Dignard begins with an insightful, if overlapping, classification of different approaches towards evaluating SITs, namely as institutions, collectivities, gendered labour processes, and networks. While she briefly reviews SITs in terms of institutions and collectivities in separate chapters, as a sociologist interested in daily routines Dinard is primarily interested in comparing how the specifics of forest and mining staples shape or “staple-ize” labour processes and the role of women in SITs. She reveals that labour processes in general and women’s experiences in particular have developed in distinctive ways, featuring different class relations, attitudes, and experiences in the two types of towns. For example, mining SITs are more hierarchical and company dependent, with workers more inclined to be unionized, socially connected, and to have a stronger sense of rights, etc. (see summary, 143-45).
While Dignard recognizes that her findings are not new, students of SITs will benefit from her critical reading, the synthetic scope of her comments, and from her appreciation of the community impacts of staple-izing processes. Admittedly, dependence on published studies conducted in various ways in different times and places inevitably constrains interpretation. In practice, time and place tend to be incorporated in an implicit, ad hoc manner, with the discussion rooted largely in central and eastern Canadian experience. In this regard, brief descriptions (e.g. staple type, community location, time period, data sources) of the SITs examined by Dignard would have provided useful context along with elaboration of forestry and mining town structures. The presence of significant processing activities in forestry towns, for example, can bring them closer to the mining model of social life.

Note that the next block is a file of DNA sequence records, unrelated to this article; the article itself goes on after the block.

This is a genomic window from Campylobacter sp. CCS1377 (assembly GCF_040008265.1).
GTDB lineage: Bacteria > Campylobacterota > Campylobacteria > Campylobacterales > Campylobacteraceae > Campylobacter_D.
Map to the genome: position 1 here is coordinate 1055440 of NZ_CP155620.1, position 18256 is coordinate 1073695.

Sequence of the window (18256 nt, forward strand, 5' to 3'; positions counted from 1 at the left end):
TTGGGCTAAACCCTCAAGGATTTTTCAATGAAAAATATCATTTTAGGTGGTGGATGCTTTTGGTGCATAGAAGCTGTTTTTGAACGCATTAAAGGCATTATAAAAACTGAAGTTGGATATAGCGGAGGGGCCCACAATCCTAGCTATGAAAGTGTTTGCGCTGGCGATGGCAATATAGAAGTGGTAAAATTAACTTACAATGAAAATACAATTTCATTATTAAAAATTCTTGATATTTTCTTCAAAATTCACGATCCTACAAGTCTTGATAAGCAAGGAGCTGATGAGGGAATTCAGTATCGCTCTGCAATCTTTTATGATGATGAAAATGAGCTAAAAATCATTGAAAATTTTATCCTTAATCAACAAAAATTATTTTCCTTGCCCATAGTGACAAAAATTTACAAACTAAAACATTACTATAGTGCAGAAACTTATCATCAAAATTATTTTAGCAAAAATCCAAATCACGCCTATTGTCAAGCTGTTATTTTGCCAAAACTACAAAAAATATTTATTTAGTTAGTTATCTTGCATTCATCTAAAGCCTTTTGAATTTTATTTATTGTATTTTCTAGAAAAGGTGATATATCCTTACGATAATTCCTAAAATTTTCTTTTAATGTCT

Further, the “datedness” of the discussion and the overwhelming focus on studies published before the early 1980s is disappointing. Even reference to “new” gender issues focusing on women’s experiences relies largely on discussions of older studies. Since the 1980s, however, resource town Canada has become increasingly differentiated, driven by highly volatile markets and multi-faceted processes of restructuring that have variously involved searches for employment, technological and organizational flexibilities, downsizing, fly-in workforces, the decline of industrial unions, environmental and cultural conflicts, and the rise of ideas related to local and community economic development, sustainability, and resilience. These days, Canada’s resource towns are not only sites of boom and bust but conflicted spaces that move in different directions beyond staple confines. In British Columbia, for example, resource towns cannot be properly discussed without reference to aboriginal and environmental imperatives. Notwithstanding these limitations and silences, Dignard’s book provides an informative starting point to support her plea for more research into Canada’s increasingly diverse SITs that are the locus of important multi-scalar policy challenges. Such research would especially benefit from a British Columbian focus.
Why Canadian Forestry and Mining Towns are Organized Differently: The Role of Staples in Shaping Community, Class, and Consciousness
By Louise Dignard
Lampeter, Wales: The Edwin Mellen Press, 2011. 284 pp, $139.95 cloth
BC Studies, no. 178, Summer 2013.